Sadly, it was all downhill from here. Those racing-reporter genes just can’t be helped.

Dillon goes on to explore deaths in a range of other sports such as ice hockey, American football, and even  – horrors of horrors – “the beautiful game” of football. Ban ’em, said Dillon, his tongue firmly in his cheek, of course.

It wasn’t that Dillon’s comment piece was completely devoid of facts. For example, we learn that football has claimed no fewer than 76 people in the last 113 years, the latest on May 8.

However, it was devoid of any fact that might be useful in looking at the issue of jumps-racing deaths.

Dillon did offer us this gem: “Horses actually love jumping.”

Maybe they do, but I’ve never seen a horse jump anything when it had the option of walking around it.

Let’s boil this issue down.

Everything we do involves risk and return. A lot of people have played soccer and it seems a few have died. That’s tough. We shouldn’t be surprised to learn that people have died in ice hockey, or motor racing, or figure-skating, or whatever sport you care to choose.

The difference is that the participants choose to take part in their sport and, we expect, understand the risk, no matter how small.

Horses don’t have that choice.

It is the size of the jumps-racing risk that has a growing number of people uneasy about the sport in Australia.

I’ll use Australia as an example, given that the issue has had a much more public airing across the Tasman.

Most Australian states have banned the sport, but Victoria and South Australia still allow it.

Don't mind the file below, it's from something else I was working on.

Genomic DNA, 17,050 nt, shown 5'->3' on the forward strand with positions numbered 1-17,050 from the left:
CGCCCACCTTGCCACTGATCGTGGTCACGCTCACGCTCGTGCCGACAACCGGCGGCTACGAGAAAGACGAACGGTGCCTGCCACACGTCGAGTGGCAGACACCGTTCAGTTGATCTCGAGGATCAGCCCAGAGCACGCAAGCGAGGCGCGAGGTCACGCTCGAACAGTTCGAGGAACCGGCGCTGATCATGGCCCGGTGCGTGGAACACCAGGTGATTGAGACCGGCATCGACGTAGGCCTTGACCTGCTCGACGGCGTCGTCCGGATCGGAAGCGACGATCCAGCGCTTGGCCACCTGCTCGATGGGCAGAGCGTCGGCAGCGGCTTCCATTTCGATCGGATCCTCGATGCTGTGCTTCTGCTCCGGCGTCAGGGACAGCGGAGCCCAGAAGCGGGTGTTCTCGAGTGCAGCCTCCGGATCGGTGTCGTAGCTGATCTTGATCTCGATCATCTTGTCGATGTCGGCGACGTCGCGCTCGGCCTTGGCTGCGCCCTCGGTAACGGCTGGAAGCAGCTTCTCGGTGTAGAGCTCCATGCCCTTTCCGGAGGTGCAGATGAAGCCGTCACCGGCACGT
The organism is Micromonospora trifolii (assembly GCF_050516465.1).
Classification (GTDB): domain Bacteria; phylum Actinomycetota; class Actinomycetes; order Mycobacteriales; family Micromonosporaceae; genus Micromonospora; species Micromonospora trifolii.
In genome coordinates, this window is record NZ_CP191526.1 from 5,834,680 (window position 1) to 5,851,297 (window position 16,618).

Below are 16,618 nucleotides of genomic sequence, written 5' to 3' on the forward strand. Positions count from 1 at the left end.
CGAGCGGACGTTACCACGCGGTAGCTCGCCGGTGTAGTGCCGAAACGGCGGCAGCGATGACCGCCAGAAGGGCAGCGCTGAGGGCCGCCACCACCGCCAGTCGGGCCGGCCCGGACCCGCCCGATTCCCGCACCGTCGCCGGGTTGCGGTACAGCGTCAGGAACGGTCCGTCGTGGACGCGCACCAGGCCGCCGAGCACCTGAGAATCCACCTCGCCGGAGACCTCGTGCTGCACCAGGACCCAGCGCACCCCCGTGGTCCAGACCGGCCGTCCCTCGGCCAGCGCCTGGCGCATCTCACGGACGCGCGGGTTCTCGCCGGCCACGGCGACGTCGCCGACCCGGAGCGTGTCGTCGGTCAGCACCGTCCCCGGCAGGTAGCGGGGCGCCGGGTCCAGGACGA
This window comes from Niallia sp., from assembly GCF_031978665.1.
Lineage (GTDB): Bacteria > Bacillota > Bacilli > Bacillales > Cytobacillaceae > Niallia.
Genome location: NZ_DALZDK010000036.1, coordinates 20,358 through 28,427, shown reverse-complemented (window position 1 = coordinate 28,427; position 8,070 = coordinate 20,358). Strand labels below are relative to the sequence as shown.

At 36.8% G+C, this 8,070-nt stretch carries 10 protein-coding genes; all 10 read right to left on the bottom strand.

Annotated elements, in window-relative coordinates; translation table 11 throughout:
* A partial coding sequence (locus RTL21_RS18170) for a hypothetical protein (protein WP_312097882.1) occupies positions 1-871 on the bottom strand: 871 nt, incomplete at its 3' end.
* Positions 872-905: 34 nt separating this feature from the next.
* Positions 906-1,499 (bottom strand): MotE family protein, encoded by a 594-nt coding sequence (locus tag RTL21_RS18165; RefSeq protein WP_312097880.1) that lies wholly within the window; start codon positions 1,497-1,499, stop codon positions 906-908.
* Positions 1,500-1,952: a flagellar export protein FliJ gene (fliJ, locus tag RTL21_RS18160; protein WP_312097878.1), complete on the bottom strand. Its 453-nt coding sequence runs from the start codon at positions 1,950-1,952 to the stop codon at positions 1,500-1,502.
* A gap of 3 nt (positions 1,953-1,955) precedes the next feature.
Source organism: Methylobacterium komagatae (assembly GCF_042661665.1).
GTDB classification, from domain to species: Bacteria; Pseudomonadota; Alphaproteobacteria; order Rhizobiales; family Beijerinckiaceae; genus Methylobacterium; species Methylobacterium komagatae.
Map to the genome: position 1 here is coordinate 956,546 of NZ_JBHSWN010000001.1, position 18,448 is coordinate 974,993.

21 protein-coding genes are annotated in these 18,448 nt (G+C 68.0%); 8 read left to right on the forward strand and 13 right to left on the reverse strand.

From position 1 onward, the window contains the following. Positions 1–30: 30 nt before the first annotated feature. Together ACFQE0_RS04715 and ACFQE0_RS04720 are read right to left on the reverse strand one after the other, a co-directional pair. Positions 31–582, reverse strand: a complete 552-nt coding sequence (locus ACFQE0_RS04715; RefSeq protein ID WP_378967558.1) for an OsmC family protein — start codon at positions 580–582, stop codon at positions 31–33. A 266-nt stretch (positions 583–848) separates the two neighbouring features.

Let’s quote the Victoria RSPCA (which believes jumps racing should be banned): “Approximately one in 24 horses that started a jumps racing event last season was killed on the racetrack. Even more alarmingly, it is estimated one in four horses sustained injuries during the same season and have not been seen on the track again.

“The odds that a horse will die or be seriously injured are better than those a punter could expect to be paid by a bookmaker.”

One would hope the odds of survival in New Zealand are rather better than that.

One chance in 24 of dying in a jumps season? I don’t much like those odds, and its transpires your average Australian doesn’t much like them, either.

Independent research has shown 76 per cent of females want jumps racing banned, and 74 per cent of 18-34 year-olds think the same way.

Forty-three per cent of respondents in the survey felt less favourably towards the racing industry because of jumps racing, and 36 per cent felt less favourably towards sponsors of the racing industry because of jumps racing.

Twenty-six per cent either no longer attended any race meetings or would consider not attending in the future because of jumps racing.

The Victoria RSPCA points out that jumps racing comprises just 0.71 per cent of racing turnover in that country. Flat racing carries only a fraction of the risk, and while there are certainly those who would like to see it banned, it is nowhere near in the same risky league as jumps racing.

I guess one shouldn’t get bogged down with tiresome old facts to support an argument.